Hunters can train dogs on wolves

MADISON, Wis. (AP) – A state appeals court ruled Thursday that hunters can train dogs to chase down wolves, rejecting arguments from a group of humane societies that wildlife officials are allowing deadly wolf-dog clashes and cementing one of the most contentious elements of Wisconsin wolf hunting.

The 4th District Court of Appeals’ ruling marks another chapter in the bruising political battle over the state’s wolf hunt. Republicans and farmers contend that the hunt is necessary to control a burgeoning wolf population that’s preying on livestock and deer; conservationists and animal lovers say the population is still fragile and that the animal is too majestic to kill.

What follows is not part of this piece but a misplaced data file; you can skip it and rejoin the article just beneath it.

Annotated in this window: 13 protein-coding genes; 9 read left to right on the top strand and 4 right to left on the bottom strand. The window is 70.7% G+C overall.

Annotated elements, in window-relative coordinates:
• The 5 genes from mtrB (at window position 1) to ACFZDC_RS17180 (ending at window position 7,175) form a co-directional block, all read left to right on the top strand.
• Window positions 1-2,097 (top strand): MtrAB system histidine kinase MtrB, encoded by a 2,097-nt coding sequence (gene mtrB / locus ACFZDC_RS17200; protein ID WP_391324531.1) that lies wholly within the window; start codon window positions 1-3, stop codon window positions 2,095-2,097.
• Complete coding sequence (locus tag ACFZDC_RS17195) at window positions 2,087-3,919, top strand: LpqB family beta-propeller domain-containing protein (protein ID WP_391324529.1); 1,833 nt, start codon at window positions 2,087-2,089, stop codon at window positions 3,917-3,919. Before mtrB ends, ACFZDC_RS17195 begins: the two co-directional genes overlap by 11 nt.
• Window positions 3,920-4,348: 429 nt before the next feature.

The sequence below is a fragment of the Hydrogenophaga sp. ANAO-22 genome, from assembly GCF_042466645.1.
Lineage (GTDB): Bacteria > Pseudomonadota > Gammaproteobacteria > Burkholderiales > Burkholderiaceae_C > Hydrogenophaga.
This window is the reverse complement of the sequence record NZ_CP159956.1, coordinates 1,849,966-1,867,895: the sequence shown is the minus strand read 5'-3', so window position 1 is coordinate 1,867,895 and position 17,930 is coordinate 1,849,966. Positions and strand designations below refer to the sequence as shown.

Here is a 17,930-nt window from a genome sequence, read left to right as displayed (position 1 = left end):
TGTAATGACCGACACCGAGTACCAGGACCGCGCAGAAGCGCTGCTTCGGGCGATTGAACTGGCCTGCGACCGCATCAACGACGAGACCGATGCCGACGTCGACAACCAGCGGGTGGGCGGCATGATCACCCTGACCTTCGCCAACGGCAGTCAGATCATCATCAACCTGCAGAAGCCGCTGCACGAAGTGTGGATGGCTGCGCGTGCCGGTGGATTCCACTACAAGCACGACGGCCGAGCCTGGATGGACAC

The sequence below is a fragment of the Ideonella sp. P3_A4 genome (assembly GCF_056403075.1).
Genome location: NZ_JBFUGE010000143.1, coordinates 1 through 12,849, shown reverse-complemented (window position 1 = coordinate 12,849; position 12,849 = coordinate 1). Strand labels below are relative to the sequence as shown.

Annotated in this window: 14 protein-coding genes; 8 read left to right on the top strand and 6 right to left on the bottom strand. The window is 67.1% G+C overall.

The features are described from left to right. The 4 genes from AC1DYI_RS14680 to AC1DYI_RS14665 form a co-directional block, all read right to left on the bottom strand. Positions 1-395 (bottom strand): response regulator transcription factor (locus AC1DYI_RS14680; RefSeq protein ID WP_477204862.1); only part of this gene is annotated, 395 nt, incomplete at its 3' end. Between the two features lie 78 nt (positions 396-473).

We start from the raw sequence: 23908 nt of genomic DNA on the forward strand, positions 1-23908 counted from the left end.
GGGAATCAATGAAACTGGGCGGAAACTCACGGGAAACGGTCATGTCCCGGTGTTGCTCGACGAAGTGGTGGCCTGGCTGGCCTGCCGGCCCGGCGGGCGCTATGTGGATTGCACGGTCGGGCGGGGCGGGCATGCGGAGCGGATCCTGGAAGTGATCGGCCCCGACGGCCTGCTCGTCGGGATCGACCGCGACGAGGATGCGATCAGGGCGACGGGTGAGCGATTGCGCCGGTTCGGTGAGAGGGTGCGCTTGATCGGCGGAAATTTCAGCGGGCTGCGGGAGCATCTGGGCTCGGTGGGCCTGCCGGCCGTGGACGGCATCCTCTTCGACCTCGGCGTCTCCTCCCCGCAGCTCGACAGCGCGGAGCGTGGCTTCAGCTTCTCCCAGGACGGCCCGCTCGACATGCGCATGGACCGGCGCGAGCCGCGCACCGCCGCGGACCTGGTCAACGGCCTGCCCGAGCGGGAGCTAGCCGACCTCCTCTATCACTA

A Republican-authored law establishing the wolf hunt permits hunters to use up to six dogs to track and trail wolves after the state’s 9-day gun deer hunt ends every November, making Wisconsin the only state that allows dogs to track wolves.

The Department of Natural Resources crafted emergency rules implementing those provisions. The rules contained just two restrictions: hunters can’t use dogs at night and the dogs must be tattooed or wear an identification collar.

The humane societies and the National Wolfwatcher Coalition sued.

They alleged that the DNR failed to adopt any meaningful restrictions on hunting wolves with dogs, clearing the way for bloody dog-wolf fights in the woods and violating both the wolf hunt’s track-and-trail limitations and animal cruelty statues.